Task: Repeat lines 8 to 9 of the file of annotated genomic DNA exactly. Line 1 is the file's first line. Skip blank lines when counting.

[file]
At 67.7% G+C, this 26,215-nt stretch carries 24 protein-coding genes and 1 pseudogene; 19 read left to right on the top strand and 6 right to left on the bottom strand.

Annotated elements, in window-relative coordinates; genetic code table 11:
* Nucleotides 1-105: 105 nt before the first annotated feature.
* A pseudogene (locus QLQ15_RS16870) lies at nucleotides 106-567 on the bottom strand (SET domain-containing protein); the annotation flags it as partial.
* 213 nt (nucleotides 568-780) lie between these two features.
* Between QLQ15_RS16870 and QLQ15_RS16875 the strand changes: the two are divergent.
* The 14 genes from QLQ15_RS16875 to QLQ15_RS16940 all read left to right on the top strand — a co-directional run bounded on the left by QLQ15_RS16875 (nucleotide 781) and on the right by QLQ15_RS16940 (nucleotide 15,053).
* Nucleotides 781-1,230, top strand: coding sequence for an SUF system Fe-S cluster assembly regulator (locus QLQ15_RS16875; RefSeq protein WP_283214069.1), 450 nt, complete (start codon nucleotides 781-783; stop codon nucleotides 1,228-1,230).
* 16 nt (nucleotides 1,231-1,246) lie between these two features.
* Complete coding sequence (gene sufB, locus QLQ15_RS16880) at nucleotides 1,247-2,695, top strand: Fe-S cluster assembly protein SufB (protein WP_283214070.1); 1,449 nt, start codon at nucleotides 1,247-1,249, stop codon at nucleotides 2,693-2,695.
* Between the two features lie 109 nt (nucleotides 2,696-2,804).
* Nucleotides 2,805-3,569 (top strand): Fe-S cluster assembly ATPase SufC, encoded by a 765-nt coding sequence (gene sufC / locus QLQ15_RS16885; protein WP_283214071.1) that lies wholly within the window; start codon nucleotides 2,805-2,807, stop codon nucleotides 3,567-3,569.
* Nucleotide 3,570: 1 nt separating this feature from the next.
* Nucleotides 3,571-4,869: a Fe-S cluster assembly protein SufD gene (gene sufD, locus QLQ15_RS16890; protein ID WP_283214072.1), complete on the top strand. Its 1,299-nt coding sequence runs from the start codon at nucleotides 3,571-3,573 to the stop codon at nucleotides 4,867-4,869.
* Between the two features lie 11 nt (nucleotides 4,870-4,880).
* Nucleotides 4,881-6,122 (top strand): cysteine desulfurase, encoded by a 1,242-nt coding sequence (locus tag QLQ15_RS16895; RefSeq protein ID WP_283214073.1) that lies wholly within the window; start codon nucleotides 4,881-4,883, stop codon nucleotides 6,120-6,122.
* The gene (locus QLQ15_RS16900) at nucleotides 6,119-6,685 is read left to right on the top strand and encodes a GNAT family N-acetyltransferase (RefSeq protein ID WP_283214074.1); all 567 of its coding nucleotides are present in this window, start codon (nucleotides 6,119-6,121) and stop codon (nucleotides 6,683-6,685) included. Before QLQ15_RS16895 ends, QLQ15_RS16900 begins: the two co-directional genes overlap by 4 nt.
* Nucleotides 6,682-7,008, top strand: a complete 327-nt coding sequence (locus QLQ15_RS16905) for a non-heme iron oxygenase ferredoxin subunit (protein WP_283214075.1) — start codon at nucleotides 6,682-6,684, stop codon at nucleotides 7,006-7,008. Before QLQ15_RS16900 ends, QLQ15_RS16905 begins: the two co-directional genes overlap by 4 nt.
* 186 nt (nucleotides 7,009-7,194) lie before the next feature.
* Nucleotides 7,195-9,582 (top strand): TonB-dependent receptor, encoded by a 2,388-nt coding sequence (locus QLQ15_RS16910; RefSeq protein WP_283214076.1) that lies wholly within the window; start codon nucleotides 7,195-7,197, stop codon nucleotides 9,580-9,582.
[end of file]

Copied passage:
* Nucleotides 781-1,230, top strand: coding sequence for an SUF system Fe-S cluster assembly regulator (locus QLQ15_RS16875; RefSeq protein WP_283214069.1), 450 nt, complete (start codon nucleotides 781-783; stop codon nucleotides 1,228-1,230).
* 16 nt (nucleotides 1,231-1,246) lie between these two features.